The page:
Greed and Fear in Downstream R&D Games

Adam Karbowski

Abstrakt


The aim of this paper is to investigate the fi rms’ incentives to engage in process R&D under vertical industrial setting, when the raising rivals’ cost effect is present. We show that R&D investment of the downstream duopoly fi rm raises the rival’s marginal costs of production. The downstream R&D behavior can give rise to the symmetric investment games, i.e., the prisoner’s dilemma, the deadlock game and the harmony game, between downstream competitors. If the costs of the R&D investments made by the downstream fi rms are large enough, the downstream fi rms can participate in the harmony game, which results in the investment hold-up or the creation of the R&D-avoiding cartel. For more R&D-effi cient downstream fi rms, the downstream investment game can end up in the prisoner’s dilemma or the deadlock game. In the prisoner’s dilemma, both downstream fi rms invest in R&D, but such a behavior is not Pareto optimal. In the prisoner’s dilemma, greed and fear make fi rms invest in R&D. In the deadlock game, both downstream fi rms invest in R&D, and such a behavior is Pareto optimal. The R&D investments are not induced by any social tension (greed or fear).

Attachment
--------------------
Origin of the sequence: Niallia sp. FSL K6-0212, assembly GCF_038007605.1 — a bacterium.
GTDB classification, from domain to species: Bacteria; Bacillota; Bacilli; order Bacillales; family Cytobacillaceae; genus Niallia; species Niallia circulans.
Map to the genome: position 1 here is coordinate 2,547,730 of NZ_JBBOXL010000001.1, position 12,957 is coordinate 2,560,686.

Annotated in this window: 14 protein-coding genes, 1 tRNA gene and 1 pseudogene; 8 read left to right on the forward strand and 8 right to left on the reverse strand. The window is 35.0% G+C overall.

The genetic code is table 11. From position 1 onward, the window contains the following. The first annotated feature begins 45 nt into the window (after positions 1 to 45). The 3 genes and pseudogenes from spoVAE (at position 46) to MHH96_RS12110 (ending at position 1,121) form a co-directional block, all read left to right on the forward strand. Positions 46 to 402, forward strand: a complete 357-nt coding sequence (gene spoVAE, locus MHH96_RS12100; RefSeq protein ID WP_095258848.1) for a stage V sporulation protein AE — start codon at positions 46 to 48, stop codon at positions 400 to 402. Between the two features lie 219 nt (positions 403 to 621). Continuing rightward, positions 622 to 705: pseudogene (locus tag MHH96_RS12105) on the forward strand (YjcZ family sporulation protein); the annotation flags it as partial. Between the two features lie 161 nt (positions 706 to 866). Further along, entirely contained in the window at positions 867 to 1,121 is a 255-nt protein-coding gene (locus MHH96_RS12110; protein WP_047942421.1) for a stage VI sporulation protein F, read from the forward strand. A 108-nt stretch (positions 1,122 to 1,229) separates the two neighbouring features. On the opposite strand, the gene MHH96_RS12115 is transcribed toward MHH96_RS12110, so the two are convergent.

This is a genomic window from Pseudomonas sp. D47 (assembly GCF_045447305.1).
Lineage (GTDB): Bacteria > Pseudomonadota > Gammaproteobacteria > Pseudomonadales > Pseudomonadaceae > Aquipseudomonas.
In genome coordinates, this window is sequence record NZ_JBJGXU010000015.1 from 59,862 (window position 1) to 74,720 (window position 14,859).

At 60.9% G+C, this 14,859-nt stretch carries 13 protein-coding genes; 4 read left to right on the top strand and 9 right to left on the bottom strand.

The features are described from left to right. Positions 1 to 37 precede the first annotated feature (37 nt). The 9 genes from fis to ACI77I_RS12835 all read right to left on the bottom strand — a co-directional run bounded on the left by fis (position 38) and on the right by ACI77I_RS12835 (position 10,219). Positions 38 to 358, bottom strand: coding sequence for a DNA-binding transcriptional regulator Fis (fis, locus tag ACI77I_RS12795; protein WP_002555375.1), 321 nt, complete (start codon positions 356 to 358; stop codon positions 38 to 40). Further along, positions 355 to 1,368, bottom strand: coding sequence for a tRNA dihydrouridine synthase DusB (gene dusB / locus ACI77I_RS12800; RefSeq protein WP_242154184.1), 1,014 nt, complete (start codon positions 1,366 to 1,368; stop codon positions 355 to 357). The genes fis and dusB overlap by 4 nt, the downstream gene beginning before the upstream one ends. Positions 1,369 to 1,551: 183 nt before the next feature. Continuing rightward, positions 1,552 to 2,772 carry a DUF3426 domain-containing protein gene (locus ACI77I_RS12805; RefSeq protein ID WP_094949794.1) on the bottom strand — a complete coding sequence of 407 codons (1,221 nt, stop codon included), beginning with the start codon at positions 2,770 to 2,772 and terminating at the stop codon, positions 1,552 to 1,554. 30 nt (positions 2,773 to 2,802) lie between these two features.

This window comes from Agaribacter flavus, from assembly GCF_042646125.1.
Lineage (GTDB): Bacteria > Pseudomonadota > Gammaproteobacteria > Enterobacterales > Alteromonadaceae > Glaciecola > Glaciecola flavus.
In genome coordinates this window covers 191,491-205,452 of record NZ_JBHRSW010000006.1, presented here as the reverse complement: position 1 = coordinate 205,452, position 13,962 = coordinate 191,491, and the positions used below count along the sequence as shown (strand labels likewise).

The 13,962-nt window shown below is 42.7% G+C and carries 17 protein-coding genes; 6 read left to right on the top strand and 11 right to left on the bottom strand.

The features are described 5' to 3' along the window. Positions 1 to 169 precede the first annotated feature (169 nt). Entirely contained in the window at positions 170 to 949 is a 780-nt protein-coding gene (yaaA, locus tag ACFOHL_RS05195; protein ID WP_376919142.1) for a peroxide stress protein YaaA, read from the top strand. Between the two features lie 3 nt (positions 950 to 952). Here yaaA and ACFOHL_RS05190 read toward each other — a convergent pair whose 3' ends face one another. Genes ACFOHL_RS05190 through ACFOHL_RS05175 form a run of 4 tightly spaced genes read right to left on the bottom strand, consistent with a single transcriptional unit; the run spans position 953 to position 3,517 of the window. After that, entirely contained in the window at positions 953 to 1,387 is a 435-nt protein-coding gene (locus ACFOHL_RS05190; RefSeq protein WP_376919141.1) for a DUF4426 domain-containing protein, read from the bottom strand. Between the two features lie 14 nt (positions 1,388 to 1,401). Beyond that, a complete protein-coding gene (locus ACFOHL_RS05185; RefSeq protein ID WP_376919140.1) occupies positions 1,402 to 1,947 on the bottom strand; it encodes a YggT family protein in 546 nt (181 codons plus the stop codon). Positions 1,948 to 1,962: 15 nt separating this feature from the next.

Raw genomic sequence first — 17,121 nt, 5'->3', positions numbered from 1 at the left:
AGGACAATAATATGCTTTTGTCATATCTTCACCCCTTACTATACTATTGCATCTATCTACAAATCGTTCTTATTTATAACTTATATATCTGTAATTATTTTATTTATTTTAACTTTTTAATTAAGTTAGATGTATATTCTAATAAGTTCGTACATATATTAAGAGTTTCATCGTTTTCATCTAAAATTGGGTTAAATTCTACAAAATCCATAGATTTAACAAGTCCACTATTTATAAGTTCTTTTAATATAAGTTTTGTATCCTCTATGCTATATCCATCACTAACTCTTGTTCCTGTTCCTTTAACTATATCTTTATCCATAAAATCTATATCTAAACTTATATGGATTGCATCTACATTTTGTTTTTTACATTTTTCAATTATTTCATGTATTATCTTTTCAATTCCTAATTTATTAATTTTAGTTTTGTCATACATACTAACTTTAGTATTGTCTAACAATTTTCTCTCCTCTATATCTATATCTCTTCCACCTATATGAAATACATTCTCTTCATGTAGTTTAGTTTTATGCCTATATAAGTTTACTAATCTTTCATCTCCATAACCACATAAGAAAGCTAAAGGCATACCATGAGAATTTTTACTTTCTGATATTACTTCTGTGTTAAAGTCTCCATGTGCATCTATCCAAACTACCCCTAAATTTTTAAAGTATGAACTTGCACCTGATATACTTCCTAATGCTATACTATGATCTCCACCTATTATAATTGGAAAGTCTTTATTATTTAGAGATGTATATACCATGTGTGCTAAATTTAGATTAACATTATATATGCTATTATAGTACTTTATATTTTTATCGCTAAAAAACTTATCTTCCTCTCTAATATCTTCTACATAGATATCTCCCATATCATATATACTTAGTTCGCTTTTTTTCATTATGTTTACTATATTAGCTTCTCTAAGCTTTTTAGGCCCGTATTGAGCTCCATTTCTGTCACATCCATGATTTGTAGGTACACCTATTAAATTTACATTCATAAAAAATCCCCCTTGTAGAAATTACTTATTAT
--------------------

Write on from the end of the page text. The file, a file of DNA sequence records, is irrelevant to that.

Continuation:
Słowa kluczowe


R&D, investments, prisoner’s dilemma, deadlock game, harmony game.

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Bibliografia


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DOI: http://dx.doi.org/10.7206/DEC.1733-0092.131

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